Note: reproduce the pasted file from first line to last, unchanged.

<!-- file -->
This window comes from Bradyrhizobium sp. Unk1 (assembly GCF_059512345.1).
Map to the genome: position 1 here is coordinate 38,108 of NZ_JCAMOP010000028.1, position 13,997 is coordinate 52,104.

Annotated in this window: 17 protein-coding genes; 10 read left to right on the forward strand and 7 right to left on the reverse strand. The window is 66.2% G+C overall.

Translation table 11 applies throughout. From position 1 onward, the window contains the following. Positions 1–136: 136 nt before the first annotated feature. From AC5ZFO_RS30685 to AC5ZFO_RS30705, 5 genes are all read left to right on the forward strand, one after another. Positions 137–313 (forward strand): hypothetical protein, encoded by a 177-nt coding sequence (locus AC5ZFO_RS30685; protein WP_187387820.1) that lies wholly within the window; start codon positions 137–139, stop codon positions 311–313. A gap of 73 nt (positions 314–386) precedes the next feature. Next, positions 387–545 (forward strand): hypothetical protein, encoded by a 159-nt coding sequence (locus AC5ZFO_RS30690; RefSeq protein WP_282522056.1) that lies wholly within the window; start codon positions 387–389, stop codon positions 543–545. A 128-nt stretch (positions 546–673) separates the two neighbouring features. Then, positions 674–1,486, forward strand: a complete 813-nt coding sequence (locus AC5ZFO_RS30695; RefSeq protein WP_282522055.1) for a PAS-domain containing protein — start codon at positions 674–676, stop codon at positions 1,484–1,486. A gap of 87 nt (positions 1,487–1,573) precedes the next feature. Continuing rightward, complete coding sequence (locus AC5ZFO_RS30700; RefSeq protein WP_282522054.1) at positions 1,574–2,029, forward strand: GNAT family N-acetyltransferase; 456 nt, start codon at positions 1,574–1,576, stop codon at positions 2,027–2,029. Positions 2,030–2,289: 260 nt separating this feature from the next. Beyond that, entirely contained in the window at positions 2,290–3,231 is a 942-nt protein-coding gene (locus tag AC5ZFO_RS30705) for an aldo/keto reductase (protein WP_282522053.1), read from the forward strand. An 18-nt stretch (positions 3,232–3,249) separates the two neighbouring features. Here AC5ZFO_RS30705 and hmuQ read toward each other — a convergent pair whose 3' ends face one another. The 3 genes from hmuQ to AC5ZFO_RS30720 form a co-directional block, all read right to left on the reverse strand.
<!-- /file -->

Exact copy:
This window comes from Bradyrhizobium sp. Unk1 (assembly GCF_059512345.1).
Map to the genome: position 1 here is coordinate 38,108 of NZ_JCAMOP010000028.1, position 13,997 is coordinate 52,104.

Annotated in this window: 17 protein-coding genes; 10 read left to right on the forward strand and 7 right to left on the reverse strand. The window is 66.2% G+C overall.

Translation table 11 applies throughout. From position 1 onward, the window contains the following. Positions 1–136: 136 nt before the first annotated feature. From AC5ZFO_RS30685 to AC5ZFO_RS30705, 5 genes are all read left to right on the forward strand, one after another. Positions 137–313 (forward strand): hypothetical protein, encoded by a 177-nt coding sequence (locus AC5ZFO_RS30685; protein WP_187387820.1) that lies wholly within the window; start codon positions 137–139, stop codon positions 311–313. A gap of 73 nt (positions 314–386) precedes the next feature. Next, positions 387–545 (forward strand): hypothetical protein, encoded by a 159-nt coding sequence (locus AC5ZFO_RS30690; RefSeq protein WP_282522056.1) that lies wholly within the window; start codon positions 387–389, stop codon positions 543–545. A 128-nt stretch (positions 546–673) separates the two neighbouring features. Then, positions 674–1,486, forward strand: a complete 813-nt coding sequence (locus AC5ZFO_RS30695; RefSeq protein WP_282522055.1) for a PAS-domain containing protein — start codon at positions 674–676, stop codon at positions 1,484–1,486. A gap of 87 nt (positions 1,487–1,573) precedes the next feature. Continuing rightward, complete coding sequence (locus AC5ZFO_RS30700; RefSeq protein WP_282522054.1) at positions 1,574–2,029, forward strand: GNAT family N-acetyltransferase; 456 nt, start codon at positions 1,574–1,576, stop codon at positions 2,027–2,029. Positions 2,030–2,289: 260 nt separating this feature from the next. Beyond that, entirely contained in the window at positions 2,290–3,231 is a 942-nt protein-coding gene (locus tag AC5ZFO_RS30705) for an aldo/keto reductase (protein WP_282522053.1), read from the forward strand. An 18-nt stretch (positions 3,232–3,249) separates the two neighbouring features. Here AC5ZFO_RS30705 and hmuQ read toward each other — a convergent pair whose 3' ends face one another. The 3 genes from hmuQ to AC5ZFO_RS30720 form a co-directional block, all read right to left on the reverse strand.